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Session 37 - New Light on Supernovae Remnants.
Oral session, Wednesday, June 11
North Main Hall F/G,
Recent significant advances in infrared, X-ray and gamma-ray observational astronomy have opened new horizons in the supernova remnant (SNR) research, greatly adding to the conventional radio and optical studies of these objects. This new exploration is just beginning, but a number of discoveries have been already reported, including unambiguous detection of nonthermal X-rays and association of gamma-ray sources with several SNRs. The observed radiation is associated either with collisionless shocks and the shock-heated plasmas or with neutron stars. The focus of this special session is on shocks: I will introduce the audience to the physics of strong collisionless shocks and discuss how physical processes in these shocks lead to the generation of the observed radiation throughout the electromagnetic spectrum. I will then sketch our current ideas about the evolution of SNRs, starting with young, ejecta-dominated remnants and ending with old, momentum-driven SNRs, and discuss the observational implications. The strong interrelation between observations throughout the electromagnetic spectrum is noted, reflecting the common underlying physics of collisionless shocks. Effects of dust grains on X-ray spectra, their thermal infrared emission, and their role in the process of cosmic ray acceleration will be highlighted.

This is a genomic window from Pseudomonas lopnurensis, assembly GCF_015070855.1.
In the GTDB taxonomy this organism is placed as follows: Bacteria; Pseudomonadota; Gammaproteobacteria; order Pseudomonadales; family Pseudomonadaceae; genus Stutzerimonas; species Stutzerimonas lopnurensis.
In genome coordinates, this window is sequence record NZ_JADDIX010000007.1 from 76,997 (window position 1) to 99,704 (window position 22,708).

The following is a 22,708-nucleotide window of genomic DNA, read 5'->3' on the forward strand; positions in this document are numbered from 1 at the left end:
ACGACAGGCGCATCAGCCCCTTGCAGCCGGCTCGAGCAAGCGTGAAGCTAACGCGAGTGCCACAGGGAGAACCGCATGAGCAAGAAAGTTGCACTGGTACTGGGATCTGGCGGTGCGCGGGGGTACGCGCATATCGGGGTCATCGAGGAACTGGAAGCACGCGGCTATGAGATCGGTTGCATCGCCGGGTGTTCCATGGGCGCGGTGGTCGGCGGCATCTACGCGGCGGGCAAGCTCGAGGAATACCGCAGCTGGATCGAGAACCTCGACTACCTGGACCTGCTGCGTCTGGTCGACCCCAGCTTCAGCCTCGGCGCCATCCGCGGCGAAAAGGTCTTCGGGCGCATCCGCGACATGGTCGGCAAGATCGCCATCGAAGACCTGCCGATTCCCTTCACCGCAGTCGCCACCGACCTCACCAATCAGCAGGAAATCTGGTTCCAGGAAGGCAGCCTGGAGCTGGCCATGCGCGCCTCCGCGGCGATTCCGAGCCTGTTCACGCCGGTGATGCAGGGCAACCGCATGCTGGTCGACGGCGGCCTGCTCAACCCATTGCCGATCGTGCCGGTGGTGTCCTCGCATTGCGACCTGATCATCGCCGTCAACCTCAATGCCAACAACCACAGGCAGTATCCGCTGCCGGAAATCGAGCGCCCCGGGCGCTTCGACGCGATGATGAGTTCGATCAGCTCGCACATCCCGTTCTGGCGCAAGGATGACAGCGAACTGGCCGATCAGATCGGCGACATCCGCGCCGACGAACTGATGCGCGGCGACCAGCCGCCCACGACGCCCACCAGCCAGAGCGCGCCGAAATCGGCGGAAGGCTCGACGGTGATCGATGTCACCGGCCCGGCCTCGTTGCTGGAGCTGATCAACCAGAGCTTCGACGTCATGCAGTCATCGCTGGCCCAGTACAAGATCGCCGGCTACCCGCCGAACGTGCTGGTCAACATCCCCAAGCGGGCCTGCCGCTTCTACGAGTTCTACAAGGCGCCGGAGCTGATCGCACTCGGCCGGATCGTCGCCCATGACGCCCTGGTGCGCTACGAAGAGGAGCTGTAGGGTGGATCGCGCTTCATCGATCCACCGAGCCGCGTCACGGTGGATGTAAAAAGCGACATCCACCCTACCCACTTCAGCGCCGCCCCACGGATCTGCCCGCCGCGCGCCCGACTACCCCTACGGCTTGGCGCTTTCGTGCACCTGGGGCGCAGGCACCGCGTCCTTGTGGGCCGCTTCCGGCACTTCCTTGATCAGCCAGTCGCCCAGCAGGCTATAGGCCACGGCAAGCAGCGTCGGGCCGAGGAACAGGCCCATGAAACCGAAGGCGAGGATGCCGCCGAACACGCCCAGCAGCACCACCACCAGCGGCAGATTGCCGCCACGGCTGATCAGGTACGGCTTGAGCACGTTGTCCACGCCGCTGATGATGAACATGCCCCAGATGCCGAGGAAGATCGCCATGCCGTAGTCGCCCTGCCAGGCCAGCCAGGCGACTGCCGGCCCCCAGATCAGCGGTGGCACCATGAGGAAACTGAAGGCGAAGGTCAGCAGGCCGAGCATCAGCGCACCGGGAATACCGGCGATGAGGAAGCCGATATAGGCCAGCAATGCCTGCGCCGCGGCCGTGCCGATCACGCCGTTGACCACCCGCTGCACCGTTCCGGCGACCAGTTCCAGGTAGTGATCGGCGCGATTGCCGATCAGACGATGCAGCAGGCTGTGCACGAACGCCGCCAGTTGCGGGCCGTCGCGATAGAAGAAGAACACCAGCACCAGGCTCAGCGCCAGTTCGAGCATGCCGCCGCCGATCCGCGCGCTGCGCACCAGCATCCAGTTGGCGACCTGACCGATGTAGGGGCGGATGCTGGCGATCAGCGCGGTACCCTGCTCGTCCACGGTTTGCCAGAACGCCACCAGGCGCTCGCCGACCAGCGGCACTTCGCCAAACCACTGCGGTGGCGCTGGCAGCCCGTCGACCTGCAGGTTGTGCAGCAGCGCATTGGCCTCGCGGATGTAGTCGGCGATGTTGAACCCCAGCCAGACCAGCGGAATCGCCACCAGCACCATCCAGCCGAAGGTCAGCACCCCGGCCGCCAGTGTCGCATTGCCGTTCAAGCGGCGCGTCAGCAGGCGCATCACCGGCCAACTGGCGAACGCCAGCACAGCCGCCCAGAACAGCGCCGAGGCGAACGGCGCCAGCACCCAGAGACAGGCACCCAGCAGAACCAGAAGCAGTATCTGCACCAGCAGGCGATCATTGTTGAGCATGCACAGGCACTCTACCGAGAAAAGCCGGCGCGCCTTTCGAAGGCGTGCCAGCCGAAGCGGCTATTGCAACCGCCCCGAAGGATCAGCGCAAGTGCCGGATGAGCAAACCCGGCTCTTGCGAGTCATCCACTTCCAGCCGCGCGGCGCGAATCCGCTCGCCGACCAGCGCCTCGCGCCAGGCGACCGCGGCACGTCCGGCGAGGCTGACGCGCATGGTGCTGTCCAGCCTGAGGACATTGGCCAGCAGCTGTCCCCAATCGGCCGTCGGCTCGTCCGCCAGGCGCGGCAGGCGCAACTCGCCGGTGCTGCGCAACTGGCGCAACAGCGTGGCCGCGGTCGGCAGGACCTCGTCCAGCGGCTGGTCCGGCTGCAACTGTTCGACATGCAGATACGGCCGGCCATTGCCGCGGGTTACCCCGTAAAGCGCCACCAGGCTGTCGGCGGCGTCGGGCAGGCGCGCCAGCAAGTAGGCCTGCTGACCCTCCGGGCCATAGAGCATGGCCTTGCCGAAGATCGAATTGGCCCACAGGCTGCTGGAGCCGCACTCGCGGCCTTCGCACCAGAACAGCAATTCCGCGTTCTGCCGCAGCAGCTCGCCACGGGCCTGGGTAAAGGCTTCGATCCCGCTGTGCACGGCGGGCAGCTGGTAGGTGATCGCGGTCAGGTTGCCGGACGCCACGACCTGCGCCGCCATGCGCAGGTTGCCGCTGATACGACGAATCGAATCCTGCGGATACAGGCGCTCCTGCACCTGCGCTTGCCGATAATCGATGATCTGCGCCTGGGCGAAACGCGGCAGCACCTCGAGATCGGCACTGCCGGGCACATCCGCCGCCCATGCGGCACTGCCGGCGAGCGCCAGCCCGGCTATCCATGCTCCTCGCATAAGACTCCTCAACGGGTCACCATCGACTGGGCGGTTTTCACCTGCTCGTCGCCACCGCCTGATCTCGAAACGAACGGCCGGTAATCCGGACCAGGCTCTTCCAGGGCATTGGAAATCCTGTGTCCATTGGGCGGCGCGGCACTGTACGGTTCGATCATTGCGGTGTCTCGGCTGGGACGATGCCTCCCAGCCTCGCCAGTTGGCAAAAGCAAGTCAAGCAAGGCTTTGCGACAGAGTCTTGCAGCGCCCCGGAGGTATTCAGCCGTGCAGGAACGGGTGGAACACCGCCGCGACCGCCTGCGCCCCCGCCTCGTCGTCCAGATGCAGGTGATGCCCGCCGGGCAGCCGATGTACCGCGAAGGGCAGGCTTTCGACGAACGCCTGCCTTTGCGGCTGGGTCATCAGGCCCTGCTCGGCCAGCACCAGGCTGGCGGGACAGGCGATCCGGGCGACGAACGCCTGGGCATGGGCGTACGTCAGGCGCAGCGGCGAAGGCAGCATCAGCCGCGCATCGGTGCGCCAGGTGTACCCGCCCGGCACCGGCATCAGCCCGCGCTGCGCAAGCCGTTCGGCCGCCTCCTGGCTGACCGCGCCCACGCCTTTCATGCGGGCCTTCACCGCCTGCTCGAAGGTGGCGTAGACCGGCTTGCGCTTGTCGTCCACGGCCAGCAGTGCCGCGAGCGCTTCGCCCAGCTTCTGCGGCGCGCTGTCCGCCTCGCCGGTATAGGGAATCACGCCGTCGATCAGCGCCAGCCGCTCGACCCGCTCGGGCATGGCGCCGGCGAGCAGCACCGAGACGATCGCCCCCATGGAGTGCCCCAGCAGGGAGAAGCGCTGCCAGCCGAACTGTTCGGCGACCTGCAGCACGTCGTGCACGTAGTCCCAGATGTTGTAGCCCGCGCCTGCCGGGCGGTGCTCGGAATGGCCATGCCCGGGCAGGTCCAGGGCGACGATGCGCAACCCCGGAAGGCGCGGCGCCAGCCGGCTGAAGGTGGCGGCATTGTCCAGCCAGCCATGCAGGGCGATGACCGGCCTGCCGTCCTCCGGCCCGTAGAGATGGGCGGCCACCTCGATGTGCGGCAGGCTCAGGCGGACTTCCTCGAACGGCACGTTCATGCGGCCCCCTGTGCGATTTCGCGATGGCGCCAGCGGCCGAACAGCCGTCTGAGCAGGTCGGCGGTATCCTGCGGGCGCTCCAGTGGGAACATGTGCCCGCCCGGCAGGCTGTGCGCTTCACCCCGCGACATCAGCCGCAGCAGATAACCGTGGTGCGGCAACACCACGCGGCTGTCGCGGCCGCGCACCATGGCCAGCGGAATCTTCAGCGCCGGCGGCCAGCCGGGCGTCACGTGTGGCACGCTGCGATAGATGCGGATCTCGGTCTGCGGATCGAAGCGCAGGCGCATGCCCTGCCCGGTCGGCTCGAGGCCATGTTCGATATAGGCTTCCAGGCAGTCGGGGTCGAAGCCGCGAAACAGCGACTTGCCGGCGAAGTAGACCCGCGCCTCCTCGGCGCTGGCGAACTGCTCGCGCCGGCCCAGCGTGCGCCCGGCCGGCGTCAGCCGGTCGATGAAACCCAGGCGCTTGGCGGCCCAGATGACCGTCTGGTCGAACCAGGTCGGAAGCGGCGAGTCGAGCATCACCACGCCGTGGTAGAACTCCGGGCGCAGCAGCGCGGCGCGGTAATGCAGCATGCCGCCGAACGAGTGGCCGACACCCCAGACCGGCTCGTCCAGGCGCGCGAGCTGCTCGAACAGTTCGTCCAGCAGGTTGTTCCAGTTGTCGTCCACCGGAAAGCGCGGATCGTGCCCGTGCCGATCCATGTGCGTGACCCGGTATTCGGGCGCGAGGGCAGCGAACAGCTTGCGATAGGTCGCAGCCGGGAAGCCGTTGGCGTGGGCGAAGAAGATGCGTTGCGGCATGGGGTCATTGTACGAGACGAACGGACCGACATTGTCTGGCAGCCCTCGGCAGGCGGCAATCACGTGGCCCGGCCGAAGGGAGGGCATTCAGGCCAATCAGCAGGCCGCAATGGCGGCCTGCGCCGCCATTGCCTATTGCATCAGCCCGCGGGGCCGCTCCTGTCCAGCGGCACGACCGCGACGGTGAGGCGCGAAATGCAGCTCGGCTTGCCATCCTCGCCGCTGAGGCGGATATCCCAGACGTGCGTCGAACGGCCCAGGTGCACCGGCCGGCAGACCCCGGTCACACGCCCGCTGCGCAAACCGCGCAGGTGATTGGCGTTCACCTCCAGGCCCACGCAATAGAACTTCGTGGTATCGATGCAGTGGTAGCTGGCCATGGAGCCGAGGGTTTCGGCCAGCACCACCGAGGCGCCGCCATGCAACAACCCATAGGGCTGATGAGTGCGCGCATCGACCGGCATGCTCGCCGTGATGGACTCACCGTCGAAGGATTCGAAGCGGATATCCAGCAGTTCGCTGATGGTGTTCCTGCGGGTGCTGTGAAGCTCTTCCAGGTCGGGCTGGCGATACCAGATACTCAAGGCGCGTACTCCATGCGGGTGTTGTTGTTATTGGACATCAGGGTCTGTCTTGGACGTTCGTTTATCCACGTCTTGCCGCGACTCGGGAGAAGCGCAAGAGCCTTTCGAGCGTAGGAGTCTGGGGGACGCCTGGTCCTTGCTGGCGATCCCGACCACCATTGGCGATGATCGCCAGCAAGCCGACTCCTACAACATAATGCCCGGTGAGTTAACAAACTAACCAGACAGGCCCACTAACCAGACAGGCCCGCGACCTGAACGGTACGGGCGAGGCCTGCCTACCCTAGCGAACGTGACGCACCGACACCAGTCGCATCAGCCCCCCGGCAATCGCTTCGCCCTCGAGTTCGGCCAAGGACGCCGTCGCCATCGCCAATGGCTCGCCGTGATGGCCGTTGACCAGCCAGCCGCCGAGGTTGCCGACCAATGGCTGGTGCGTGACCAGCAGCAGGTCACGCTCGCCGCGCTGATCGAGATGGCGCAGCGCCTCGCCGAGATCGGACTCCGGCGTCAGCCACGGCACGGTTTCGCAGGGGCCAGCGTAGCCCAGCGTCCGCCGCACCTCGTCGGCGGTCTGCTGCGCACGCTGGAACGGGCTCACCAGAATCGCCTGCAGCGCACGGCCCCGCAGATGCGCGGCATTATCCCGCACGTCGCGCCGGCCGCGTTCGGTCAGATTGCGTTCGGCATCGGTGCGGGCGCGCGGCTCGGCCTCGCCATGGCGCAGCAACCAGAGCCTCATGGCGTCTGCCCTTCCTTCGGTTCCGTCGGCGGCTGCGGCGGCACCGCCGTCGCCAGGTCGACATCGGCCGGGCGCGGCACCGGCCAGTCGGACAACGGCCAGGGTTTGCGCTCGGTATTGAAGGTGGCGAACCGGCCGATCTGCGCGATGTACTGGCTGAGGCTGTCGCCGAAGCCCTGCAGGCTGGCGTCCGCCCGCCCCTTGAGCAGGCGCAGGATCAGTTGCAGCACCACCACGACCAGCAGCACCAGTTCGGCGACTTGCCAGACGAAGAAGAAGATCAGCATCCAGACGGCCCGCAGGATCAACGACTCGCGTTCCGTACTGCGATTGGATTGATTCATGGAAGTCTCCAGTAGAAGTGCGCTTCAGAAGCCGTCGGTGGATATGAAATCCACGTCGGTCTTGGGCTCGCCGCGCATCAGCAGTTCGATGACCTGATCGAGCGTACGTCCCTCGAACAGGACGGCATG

Program listing for Wednesday